The Celtic chairman Brian Quinn will give his full backing to the manager Gordon Strachan in the transfer market, but has warned that the lesser revenue within Scottish football will see the club remain "cautious" over finances.
The SPL champions and Scottish League Cup winners have announced encouraging financial results for the year. Failure to qualify for the Champions' League and Uefa Cup last season saw turnover fall by 7.7 per cent to £57.41m. But, despite that, they reduced the debt significantly to £9.09m, compared to the £19.33m for 2005, which was largely down to the successful £15m share issue.
Celtic also saw operating expenses reduced by 7.6 per cent to £53.67m and profits from operations of £3.74m. They also handed new contracts to Stilian Petrov, Stephen McManus, Stanislav Varga, Neil Lennon and Shunsuke Nakamura.
The club also saw building start on the new training academy at Lennoxtown, the successful launch of new playing kits under the new agreement with Nike and the extension of their Carling shirt sponsorship contract until 2010.
Quinn concedes that the Glasgow giants are on a less-than-level financial playing field when compared with the sums of money distributed to Premiership clubs in England via television income.
"I do not want to speak about bringing people in, but all I will say is that any money we do generate from things all goes back into the football club," Quinn said. "We want to bring top-quality players in but, when we have extended pre-season matches [in Japan and at Chelsea], that is for the good of the club and the manager. We cannot compete with the English Premiership in terms of television revenues, so we have to stay cautious.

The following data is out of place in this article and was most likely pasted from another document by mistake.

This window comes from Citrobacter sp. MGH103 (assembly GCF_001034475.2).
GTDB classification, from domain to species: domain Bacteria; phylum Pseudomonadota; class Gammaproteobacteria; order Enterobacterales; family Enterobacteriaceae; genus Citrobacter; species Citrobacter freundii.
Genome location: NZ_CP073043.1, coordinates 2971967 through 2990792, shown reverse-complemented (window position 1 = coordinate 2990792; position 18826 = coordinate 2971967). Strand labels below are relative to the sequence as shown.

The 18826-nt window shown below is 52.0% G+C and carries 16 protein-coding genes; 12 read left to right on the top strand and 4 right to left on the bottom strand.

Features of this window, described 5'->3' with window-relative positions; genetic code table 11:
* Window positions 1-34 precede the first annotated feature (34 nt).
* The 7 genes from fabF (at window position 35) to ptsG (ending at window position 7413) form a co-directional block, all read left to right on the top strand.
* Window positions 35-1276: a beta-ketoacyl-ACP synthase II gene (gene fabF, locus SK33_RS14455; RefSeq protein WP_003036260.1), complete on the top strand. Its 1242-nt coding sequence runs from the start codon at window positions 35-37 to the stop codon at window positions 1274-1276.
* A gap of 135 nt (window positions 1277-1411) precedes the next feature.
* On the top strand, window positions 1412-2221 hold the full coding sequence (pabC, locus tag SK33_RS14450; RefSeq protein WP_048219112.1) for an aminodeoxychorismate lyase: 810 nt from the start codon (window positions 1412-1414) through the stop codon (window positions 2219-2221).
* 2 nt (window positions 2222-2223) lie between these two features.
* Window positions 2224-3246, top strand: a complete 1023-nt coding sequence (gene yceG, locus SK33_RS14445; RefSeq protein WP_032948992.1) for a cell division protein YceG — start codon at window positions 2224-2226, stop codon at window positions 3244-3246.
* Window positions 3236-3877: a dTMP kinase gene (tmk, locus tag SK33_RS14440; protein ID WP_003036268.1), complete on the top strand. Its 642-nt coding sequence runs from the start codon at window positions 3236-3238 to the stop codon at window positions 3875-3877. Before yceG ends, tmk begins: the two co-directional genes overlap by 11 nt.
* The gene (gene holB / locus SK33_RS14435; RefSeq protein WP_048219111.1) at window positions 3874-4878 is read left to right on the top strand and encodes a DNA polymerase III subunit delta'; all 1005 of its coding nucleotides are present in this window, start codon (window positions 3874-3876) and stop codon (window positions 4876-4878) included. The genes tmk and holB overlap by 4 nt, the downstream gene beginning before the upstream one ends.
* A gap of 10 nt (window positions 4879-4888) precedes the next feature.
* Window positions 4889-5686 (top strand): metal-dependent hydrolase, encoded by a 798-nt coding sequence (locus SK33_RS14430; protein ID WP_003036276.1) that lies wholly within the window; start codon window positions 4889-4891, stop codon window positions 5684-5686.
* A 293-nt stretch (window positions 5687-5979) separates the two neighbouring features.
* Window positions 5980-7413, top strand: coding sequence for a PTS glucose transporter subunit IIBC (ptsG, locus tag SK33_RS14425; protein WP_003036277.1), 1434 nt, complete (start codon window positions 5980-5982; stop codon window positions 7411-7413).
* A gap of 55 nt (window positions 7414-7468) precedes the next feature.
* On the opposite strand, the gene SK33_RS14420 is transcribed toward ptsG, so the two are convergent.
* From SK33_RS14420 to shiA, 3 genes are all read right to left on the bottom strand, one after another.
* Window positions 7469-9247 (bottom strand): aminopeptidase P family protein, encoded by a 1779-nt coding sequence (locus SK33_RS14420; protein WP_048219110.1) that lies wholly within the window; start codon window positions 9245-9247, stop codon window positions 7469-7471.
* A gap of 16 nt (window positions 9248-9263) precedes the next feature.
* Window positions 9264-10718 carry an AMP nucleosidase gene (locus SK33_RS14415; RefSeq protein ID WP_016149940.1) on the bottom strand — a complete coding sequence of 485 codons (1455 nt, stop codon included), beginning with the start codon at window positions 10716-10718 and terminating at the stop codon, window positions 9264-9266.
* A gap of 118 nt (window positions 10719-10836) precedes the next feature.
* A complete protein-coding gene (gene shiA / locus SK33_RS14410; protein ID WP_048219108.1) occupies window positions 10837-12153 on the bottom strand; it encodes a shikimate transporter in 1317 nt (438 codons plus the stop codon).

"But the manager will receive the support of the board and we will put the money back into the football team.
"Gordon has been excellent since coming in. He is a very dedicated person and extremely hard-working. He has brought in a lot of younger players and let us not forget what a tough start he had here. He has overcome that because he is a tough character and deserves all the success which comes his way. We all feel he is the right man for the job and we can all look ahead."
Quinn also believes the Lennoxtown facility will prove to be a major benefit in the development of young players - to offset the need for big-money transfer fees in the future.
"There are no hard and fast rules with debt, but I certainly wouldn't like it creeping up. We would be quite comfortable to stay at the level of debt at £9m, especially when you consider the figure a few years ago. We are not mad about getting that down to zero.
"Squad restructuring is an especially challenging task in today's transfer market. The reduction in transfer fees evident several seasons ago, as clubs in the UK reordered their finances, has been replaced with a market which, in any other business sector, would be considered overheated.
"Likewise, salary packages for footballers are probably higher than they have ever been, not just for those of the highest calibre, but also for many outside the élite category.
"The main driver seems to be the substantially larger sums available to English Premiership clubs from the recently agreed television contract. Many clubs are spending money now that will not be available for another year, creating echoes of the last boom-and-bust in football.
"What is clear is that, despite the welcome increase in the value of the SPL television contract, Celtic and other clubs in Scotland endeavouring to compete in European competition find themselves at a serious disadvantage.
"This is compounded by the distribution model for Champions' League revenues which favours the larger nations."Reuse content